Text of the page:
Moar Quarantunes to make you roar [single reviews]
Jared Marc – “ARE YOU READY?”: The songwriter best known for his stints fronting Graceful Closure and playing keys for Austin French on Winter Jam has pivoted his solo moniker into a brand pumping out pop anthem after anthem. The latest is a stadium ready banger, which is a little ironic considering how long it will probably be before we’re all allowed in stadiums again. Jared has mentioned repeatedly in the past few weeks that this is the most excited he’s ever been about a song he wrote—and you can hear why. He’s not going to let the pandemic slow him down. Jared’s voice is a little different for alt-pop—which adds to his allure.
Lightworker – “Empyre”: I’ll start with a lyric from this song—the new Solid State Records group yells into the void, “I left my soul to the world / where they bleed it dry of desire.” This line resonated with me; in this period of isolation, I’m painfully aware that anything I chase of the world will leave me empty and unfulfilled. A cliche realization? Yeah, but sometimes things are cliche for a reason. Melancholy bemusing aside, this metalcore track is really adrenaline inducing and had me banging my fist on my desk as things really started to kick in. Songs like this have a way of taking angst and transforming it into positive energy—at least for me. I love it.
Shape of the Sun – “Everybody Runs”: “It doesn’t matter where you’re from, because everybody runs.” The project of Nate Linek has released its most infectious song to date, taking existentialism and making this sort of pondering sound really upbeat. The line “it doesn’t matter what you do, it always comes for you” might be brushed off by some as cliche, but the production and method of expression here rids my mind of that notion pretty quickly—the abrasive transition at the end of that line is startling and a suitable transition into the rest of the track.
Notelle – “Alive”: This song feels oddly suited for the time period we’re living in. It’s a dark, industrial anthem for the underdog. Right now, we all kind of feel like underdogs. But Notelle is here to kick ass and chew bubblegum, and she’s all out of bubblegum. No bubblegum pop here. All attitude and gnarly production. Notelle takes cues from both Nine Inch Nails and Lorde here, and I have half a mind to send this track to a friend of mine that makes experimental industrial music. Notelle, would you be down to collaborate with Wandering Stars? Sorry not sorry for putting both of you on the spot. For real though—the last minute of the song might be my favorite part.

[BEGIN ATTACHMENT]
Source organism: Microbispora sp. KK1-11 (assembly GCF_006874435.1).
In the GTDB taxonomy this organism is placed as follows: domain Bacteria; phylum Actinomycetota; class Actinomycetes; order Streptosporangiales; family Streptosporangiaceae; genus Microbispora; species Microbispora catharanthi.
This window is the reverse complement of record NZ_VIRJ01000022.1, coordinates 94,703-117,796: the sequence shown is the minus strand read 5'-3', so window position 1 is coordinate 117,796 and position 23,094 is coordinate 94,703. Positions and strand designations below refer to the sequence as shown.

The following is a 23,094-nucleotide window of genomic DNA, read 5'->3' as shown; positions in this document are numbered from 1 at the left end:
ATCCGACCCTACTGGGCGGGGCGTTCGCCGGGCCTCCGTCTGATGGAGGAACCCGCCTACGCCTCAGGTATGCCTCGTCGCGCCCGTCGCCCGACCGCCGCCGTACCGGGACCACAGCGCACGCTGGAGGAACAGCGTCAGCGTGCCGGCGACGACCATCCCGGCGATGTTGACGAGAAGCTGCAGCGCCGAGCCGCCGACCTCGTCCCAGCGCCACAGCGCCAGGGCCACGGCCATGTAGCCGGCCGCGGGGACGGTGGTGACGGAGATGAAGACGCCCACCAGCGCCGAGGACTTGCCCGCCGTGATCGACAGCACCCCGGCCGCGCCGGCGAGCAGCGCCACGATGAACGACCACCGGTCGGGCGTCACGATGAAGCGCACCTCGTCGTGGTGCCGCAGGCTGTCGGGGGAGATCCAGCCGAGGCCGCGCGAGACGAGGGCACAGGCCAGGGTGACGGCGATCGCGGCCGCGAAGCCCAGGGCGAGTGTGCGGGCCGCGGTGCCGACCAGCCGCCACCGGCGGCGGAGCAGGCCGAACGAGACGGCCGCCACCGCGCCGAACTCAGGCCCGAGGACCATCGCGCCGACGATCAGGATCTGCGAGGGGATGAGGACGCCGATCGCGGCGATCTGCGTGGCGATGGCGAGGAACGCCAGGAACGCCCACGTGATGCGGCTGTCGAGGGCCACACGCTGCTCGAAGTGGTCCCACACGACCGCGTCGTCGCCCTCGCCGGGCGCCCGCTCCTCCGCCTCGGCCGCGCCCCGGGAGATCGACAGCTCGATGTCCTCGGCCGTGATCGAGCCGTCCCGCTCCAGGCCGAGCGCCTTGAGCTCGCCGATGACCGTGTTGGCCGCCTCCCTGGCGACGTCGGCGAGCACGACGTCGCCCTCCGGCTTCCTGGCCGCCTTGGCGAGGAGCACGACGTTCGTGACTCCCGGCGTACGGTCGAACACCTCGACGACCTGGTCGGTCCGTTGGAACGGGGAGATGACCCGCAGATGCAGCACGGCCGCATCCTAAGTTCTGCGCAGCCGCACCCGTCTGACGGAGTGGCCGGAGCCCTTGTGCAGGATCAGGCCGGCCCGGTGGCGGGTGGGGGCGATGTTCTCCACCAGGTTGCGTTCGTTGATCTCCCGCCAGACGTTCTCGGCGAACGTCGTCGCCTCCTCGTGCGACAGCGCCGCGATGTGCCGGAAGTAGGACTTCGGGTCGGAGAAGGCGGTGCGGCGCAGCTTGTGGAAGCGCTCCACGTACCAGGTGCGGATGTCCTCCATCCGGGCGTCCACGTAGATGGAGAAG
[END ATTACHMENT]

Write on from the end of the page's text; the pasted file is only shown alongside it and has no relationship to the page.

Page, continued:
ARA – “High”: If the above tracks were a little too aggressive for you, try this. ARA’s “High” is a simple track with a simple chorus—often the best kind for getting stuck in your head. It’s the sort of track that, as straightforward as it is, still kind of snuck up on me. I wasn’t sure if I liked it at first, but by the second chorus I decided I could back it. The San Francisco–based songstress communicates a tone that is assertively sensual. I’m a tad creeped out by her image, not gonna lie. I actually looked up her social media after listening to the song a few times, and I was surprised by how jarred I was—yet it’s oddly fitting.
Zoo Trippin’ – “Aldo Raine”: If, after running the gamut of the tracks above, you’re searching for a blues rock meets Americana track to bring you back down to earth, you’ll probably appreciate the latest “wave your hands in the air like you don’t care” jam from Columbus’ party band. If that last sentence felt a little run on, that’s okay—Zoo Trippin demands many words for a big sound. “Aldo Raine” is the latest in Zoo Trippin’s single series that began with “Come Correct” and “Judge and Jury.” This song proves that ZT continues to be versatile and worthy of most crowd settings.
GhostE – “Brick by Brick”: This dark pop track hits a bit softer than most artists that come to mind when I hear that descriptor. GhostE is a NYC songwriting veteran that has been compared to Annie Lennox and Everything But the Girl. “Brick by Brick” is a piano driven track that, in spite of having airy vocals and production, carries a certain weightiness to it. If you’re been following us for awhile, you know that Fleurie is a favorite of ours—GhostE’s vocals have an uncanny resemblance to Lauren Strahm’s, but she adds her own dash of moodiness and attitude to make this track alluring.